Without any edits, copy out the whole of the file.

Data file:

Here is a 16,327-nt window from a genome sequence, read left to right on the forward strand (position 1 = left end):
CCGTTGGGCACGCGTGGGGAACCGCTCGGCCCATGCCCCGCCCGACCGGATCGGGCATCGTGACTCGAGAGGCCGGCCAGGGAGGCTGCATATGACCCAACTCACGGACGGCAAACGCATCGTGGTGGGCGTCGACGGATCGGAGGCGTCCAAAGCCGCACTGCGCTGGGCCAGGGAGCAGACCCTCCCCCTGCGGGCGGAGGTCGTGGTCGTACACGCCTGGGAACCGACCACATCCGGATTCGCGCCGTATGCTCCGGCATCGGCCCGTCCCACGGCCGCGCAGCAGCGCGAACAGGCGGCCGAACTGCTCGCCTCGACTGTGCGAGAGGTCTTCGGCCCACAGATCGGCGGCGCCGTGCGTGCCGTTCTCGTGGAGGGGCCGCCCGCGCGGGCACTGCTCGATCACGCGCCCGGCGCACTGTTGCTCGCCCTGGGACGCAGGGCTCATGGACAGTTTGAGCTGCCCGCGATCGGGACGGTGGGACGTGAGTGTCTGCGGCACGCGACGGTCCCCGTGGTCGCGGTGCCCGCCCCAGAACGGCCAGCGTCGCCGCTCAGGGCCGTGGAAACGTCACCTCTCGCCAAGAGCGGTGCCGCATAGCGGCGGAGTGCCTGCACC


Here is a 16,327-nt window from a genome sequence, read left to right on the forward strand (position 1 = left end):
CCGTTGGGCACGCGTGGGGAACCGCTCGGCCCATGCCCCGCCCGACCGGATCGGGCATCGTGACTCGAGAGGCCGGCCAGGGAGGCTGCATATGACCCAACTCACGGACGGCAAACGCATCGTGGTGGGCGTCGACGGATCGGAGGCGTCCAAAGCCGCACTGCGCTGGGCCAGGGAGCAGACCCTCCCCCTGCGGGCGGAGGTCGTGGTCGTACACGCCTGGGAACCGACCACATCCGGATTCGCGCCGTATGCTCCGGCATCGGCCCGTCCCACGGCCGCGCAGCAGCGCGAACAGGCGGCCGAACTGCTCGCCTCGACTGTGCGAGAGGTCTTCGGCCCACAGATCGGCGGCGCCGTGCGTGCCGTTCTCGTGGAGGGGCCGCCCGCGCGGGCACTGCTCGATCACGCGCCCGGCGCACTGTTGCTCGCCCTGGGACGCAGGGCTCATGGACAGTTTGAGCTGCCCGCGATCGGGACGGTGGGACGTGAGTGTCTGCGGCACGCGACGGTCCCCGTGGTCGCGGTGCCCGCCCCAGAACGGCCAGCGTCGCCGCTCAGGGCCGTGGAAACGTCACCTCTCGCCAAGAGCGGTGCCGCATAGCGGCGGAGTGCCTGCACC